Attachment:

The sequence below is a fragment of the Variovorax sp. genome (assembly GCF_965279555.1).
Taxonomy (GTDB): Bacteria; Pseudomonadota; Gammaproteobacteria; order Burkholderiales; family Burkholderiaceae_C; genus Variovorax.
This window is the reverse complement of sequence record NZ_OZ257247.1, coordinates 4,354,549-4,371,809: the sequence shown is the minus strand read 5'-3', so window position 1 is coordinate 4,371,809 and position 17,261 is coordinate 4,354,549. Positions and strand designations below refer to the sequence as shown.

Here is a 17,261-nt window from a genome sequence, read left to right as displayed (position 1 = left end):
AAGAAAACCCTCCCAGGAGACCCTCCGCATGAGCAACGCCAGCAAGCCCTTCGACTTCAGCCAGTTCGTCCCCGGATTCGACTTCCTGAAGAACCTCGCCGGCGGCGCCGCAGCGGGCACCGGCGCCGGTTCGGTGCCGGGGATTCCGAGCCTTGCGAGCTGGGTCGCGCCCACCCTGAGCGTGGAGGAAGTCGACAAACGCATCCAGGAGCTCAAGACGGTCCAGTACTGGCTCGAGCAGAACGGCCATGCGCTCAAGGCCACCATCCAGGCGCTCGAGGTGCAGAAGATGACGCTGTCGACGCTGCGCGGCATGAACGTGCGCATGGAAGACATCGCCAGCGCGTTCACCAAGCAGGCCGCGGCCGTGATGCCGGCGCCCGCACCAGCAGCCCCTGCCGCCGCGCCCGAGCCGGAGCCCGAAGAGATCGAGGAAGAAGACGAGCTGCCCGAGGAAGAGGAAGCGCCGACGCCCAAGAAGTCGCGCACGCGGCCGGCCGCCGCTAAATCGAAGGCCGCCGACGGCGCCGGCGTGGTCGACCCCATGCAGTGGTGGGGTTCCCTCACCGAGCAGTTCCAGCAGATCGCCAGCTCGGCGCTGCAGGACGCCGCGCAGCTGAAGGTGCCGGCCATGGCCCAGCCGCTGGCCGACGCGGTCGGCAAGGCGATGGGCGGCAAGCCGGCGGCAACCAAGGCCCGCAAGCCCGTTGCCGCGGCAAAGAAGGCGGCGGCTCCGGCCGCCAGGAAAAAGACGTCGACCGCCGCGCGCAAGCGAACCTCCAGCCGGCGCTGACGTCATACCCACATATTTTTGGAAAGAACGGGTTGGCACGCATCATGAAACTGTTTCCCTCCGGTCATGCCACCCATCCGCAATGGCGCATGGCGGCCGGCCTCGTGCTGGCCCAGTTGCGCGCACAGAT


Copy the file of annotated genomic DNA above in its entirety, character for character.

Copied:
The sequence below is a fragment of the Variovorax sp. genome (assembly GCF_965279555.1).
Taxonomy (GTDB): Bacteria; Pseudomonadota; Gammaproteobacteria; order Burkholderiales; family Burkholderiaceae_C; genus Variovorax.
This window is the reverse complement of sequence record NZ_OZ257247.1, coordinates 4,354,549-4,371,809: the sequence shown is the minus strand read 5'-3', so window position 1 is coordinate 4,371,809 and position 17,261 is coordinate 4,354,549. Positions and strand designations below refer to the sequence as shown.

Here is a 17,261-nt window from a genome sequence, read left to right as displayed (position 1 = left end):
AAGAAAACCCTCCCAGGAGACCCTCCGCATGAGCAACGCCAGCAAGCCCTTCGACTTCAGCCAGTTCGTCCCCGGATTCGACTTCCTGAAGAACCTCGCCGGCGGCGCCGCAGCGGGCACCGGCGCCGGTTCGGTGCCGGGGATTCCGAGCCTTGCGAGCTGGGTCGCGCCCACCCTGAGCGTGGAGGAAGTCGACAAACGCATCCAGGAGCTCAAGACGGTCCAGTACTGGCTCGAGCAGAACGGCCATGCGCTCAAGGCCACCATCCAGGCGCTCGAGGTGCAGAAGATGACGCTGTCGACGCTGCGCGGCATGAACGTGCGCATGGAAGACATCGCCAGCGCGTTCACCAAGCAGGCCGCGGCCGTGATGCCGGCGCCCGCACCAGCAGCCCCTGCCGCCGCGCCCGAGCCGGAGCCCGAAGAGATCGAGGAAGAAGACGAGCTGCCCGAGGAAGAGGAAGCGCCGACGCCCAAGAAGTCGCGCACGCGGCCGGCCGCCGCTAAATCGAAGGCCGCCGACGGCGCCGGCGTGGTCGACCCCATGCAGTGGTGGGGTTCCCTCACCGAGCAGTTCCAGCAGATCGCCAGCTCGGCGCTGCAGGACGCCGCGCAGCTGAAGGTGCCGGCCATGGCCCAGCCGCTGGCCGACGCGGTCGGCAAGGCGATGGGCGGCAAGCCGGCGGCAACCAAGGCCCGCAAGCCCGTTGCCGCGGCAAAGAAGGCGGCGGCTCCGGCCGCCAGGAAAAAGACGTCGACCGCCGCGCGCAAGCGAACCTCCAGCCGGCGCTGACGTCATACCCACATATTTTTGGAAAGAACGGGTTGGCACGCATCATGAAACTGTTTCCCTCCGGTCATGCCACCCATCCGCAATGGCGCATGGCGGCCGGCCTCGTGCTGGCCCAGTTGCGCGCACAGAT